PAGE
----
Techniques for Preparing Business Students to Contribute to Ethical Organizational Cultures

Techniques for Preparing Business Students to Contribute to Ethical Organizational Cultures

William Irvin Sauser Jr. (Auburn University, USA) and Ronald R. Sims (College of William and Mary, USA)
DOI: 10.4018/978-1-4666-8195-8.ch077

Abstract

This chapter distinguishes among four corporate cultures with respect to ethics—cultures of defiance, compliance, neglect, and character—and outlines a plan for constructing an ethical organizational culture. Some proven ideas are then shared for showing business students how to contribute to such a culture. These include (a) describing how to establish an effective learning context for teaching about business ethics, (b) offering a number of practical suggestions for student assignments and experiences that can empower students to understand, appreciate, and contribute to ethical organizational cultures, and (c) explaining how to enhance experiential learning by conducting an effective debriefing session. The chapter concludes with three examples from the authors' experience illustrating how these ideas can be incorporated into programs designed to teach business students how to contribute to organizational cultures grounded in moral character.
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Introduction

The ethical crisis in business is very real and appears to be continuing unabated (Zutshi, Wood, & Morris, 2012). For extensive evidence of this fact see Audi (2009), Quatro and Sims (2008), Sauser (2005a), Shaw and Barry (2010), Stanwick and Stanwick (2009), and Wankel and Stachowicz-Stanusch (2012b). The ever-increasing sophistication and interconnectivity of modern information technology has exacerbated ethical problems in business worldwide (Balkin, Grimmelmann, Katz, Kozlovski, Wagman, & Zarsky, 2007; Stamatellos, 2006). Countering this crisis by creating ethical organizational cultures—cultures of character as they are termed in this chapter—is a key challenge faced by business leaders if they are to regain the respect and confidence of the public. As the present authors have noted earlier,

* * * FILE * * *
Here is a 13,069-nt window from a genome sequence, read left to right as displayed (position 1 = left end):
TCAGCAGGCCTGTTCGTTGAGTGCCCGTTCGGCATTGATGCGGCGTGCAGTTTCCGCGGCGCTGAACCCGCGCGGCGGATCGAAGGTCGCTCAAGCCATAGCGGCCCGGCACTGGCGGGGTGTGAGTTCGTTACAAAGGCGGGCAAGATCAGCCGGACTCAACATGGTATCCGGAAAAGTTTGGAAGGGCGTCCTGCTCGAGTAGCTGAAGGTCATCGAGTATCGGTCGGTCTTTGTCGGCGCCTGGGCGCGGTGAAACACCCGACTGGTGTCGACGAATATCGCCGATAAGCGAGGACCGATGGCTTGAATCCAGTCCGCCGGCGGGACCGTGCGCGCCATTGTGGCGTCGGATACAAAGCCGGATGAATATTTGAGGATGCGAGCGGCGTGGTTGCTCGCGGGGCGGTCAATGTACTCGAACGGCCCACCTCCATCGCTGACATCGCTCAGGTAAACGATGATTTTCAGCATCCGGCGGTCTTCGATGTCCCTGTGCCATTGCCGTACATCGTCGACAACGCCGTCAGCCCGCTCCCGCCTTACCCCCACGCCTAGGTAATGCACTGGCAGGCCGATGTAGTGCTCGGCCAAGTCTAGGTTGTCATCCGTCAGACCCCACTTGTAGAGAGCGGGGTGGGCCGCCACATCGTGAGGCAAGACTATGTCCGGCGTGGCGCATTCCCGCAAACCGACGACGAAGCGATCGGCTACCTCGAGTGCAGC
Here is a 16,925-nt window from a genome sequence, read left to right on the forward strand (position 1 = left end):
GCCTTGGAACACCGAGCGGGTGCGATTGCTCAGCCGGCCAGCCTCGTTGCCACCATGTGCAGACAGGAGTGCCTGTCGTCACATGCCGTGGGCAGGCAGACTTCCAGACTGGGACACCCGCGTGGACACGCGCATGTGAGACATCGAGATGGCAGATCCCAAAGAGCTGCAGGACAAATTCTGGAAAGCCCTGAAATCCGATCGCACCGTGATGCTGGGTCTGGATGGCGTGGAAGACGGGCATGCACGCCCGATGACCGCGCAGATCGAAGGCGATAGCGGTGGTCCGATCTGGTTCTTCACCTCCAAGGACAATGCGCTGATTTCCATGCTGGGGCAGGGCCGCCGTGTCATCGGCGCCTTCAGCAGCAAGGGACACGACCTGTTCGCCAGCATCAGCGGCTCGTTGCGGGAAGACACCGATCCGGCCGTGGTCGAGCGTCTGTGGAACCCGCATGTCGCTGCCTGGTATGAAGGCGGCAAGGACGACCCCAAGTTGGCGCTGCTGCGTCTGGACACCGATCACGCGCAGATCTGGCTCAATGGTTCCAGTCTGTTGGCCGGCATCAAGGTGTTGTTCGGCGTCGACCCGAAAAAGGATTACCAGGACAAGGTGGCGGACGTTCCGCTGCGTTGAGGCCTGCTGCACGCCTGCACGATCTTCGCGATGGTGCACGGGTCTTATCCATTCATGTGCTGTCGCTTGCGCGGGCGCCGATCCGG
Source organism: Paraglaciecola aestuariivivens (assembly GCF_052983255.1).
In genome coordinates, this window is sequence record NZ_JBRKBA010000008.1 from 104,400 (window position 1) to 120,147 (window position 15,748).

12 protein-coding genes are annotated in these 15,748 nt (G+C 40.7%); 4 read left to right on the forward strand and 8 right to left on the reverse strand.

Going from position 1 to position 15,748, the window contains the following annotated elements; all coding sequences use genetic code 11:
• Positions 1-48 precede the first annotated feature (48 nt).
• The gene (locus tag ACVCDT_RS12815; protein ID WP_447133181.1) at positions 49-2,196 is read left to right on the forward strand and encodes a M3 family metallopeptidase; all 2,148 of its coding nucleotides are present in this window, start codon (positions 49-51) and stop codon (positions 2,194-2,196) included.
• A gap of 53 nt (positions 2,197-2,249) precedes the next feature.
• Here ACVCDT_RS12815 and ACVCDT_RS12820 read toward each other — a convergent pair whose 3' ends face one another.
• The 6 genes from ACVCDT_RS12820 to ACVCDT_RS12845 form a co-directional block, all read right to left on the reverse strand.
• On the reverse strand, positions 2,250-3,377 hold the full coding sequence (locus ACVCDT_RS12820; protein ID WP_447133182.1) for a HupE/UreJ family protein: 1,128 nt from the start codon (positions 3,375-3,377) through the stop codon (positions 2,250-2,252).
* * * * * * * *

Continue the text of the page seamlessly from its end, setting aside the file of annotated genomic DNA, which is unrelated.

Organizations with cultures of character not only comply with legal and ethical standards, they also internalize them from top to bottom such that every member of the firm becomes a guardian of integrity. A culture of character is built by intention. Its leaders possess strong moral fiber and seek to appoint, develop, and reward others like them throughout the organization. They work hard every day to infuse character into the organization through their decisions and their interactions with others. They seek to develop the next generation of leaders so the integrity of the organizations they have served will continue into the future. (Sauser & Sims, 2012, p. 233)

Business teachers have extensive opportunities to influence their students’ ideas about ethical (and unethical!) actions in business. How can business professors best prepare their students to understand, appreciate, and contribute to the establishment of ethical cultures of character in the businesses that seek to employ these students—and which these students may ultimately lead? Are there new approaches to teaching ethics in business (Knapp, 2011; Sauser & Sims, 2012; Sims, 2008; Sims & Sauser, 2011a; Wankel & Stachowicz-Stanusch, 2012a) that can be employed for this purpose? In this chapter the authors distinguish among four corporate cultures with respect to ethics—cultures of defiance, compliance, neglect, and character—and outline a plan for constructing an ethical organizational culture. The authors then share some proven ideas for showing business students how to contribute to such a culture by

  • 1.

    Describing how to establish an effective learning context for teaching about business ethics,

  • 2.

    Offering a number of practical suggestions for student assignments and experiences that can empower students to understand, appreciate, and contribute to ethical organizational cultures, and

  • 3.

    Explaining how to enhance experiential learning by conducting an effective debriefing session.

The article is concluded with three examples from the authors’ own experience—one from an undergraduate class, one from an Executive MBA class taught at a distance, and one from a case study prepared for advanced students and professionals—illustrating how these ideas can be incorporated into programs designed to teach business students how to contribute to ethical organizational cultures. This chapter further develops and expands upon ideas expressed in some of the present authors’ earlier works (e.g. Sauser & Sims, 2012, 2014).

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